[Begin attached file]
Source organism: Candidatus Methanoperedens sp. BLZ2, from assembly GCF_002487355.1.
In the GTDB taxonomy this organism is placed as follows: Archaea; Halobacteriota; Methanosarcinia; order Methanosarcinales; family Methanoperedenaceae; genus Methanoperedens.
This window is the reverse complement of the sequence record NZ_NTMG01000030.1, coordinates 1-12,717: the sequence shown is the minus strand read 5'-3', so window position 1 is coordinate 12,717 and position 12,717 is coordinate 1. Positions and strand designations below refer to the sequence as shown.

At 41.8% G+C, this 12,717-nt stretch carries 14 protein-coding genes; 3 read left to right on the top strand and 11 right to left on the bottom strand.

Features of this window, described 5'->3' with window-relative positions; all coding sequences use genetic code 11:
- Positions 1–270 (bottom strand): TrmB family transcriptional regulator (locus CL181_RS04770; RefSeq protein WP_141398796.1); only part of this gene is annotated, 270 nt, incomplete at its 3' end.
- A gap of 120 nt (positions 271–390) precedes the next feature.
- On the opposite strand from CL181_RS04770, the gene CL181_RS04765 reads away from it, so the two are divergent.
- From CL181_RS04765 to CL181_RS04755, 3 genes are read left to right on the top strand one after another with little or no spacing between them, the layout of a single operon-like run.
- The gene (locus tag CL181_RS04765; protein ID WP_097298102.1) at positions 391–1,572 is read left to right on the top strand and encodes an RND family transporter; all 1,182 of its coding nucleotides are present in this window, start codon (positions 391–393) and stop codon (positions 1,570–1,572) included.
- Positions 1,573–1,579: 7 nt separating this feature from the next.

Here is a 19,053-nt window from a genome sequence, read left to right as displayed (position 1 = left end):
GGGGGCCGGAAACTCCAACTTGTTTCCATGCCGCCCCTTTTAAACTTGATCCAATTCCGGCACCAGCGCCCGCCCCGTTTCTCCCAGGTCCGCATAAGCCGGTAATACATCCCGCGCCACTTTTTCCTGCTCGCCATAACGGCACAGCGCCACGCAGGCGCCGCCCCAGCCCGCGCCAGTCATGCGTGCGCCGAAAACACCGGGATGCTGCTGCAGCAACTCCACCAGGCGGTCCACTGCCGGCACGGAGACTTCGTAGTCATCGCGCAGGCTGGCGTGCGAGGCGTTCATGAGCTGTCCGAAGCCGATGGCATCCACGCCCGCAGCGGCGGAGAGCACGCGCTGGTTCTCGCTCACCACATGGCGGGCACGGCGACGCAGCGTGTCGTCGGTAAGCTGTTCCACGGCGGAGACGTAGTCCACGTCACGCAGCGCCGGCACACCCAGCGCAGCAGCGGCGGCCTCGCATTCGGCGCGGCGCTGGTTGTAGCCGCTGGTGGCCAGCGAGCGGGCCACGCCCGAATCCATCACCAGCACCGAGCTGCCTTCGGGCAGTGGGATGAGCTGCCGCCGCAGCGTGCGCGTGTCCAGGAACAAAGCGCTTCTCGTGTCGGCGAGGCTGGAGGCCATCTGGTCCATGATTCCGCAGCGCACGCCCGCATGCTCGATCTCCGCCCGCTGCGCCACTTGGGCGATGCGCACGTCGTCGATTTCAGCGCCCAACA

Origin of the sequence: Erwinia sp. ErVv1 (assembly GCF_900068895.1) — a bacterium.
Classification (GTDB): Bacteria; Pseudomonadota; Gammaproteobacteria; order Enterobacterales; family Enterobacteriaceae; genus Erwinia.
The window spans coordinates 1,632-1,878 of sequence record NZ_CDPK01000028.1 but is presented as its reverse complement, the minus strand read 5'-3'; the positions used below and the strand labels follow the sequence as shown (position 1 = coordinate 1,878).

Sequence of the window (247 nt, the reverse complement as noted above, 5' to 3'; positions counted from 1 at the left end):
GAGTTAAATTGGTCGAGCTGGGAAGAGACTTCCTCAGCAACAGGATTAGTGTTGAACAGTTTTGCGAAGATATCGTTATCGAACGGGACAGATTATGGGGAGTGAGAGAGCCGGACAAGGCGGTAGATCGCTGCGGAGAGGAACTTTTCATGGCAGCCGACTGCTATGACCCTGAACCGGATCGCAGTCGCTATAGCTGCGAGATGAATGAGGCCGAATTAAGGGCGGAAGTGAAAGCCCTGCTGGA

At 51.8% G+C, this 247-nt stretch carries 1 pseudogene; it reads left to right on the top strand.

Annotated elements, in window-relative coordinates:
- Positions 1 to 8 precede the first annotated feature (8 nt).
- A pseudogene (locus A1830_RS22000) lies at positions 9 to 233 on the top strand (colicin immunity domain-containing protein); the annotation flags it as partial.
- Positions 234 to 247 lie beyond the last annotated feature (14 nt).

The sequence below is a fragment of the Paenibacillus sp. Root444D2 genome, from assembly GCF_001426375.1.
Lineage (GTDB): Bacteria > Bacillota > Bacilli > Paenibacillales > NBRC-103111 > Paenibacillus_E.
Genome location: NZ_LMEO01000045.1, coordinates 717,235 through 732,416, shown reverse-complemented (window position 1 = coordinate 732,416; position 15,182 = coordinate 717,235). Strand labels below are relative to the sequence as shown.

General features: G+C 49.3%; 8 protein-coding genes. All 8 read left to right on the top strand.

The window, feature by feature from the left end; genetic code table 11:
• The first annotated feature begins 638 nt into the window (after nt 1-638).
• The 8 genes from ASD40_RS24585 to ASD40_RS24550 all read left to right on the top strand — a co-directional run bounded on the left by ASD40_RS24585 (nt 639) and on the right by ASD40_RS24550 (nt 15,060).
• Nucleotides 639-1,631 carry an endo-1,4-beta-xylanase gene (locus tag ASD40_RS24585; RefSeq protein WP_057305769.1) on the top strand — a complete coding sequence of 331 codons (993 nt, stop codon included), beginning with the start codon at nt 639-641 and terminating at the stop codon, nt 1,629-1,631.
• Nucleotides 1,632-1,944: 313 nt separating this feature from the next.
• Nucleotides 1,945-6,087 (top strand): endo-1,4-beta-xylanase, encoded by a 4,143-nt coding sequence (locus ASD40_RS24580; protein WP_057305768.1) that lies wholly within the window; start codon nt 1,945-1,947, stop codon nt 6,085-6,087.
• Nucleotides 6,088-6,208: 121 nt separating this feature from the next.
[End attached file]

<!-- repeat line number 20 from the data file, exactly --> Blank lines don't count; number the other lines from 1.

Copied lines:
Annotated elements, in window-relative coordinates: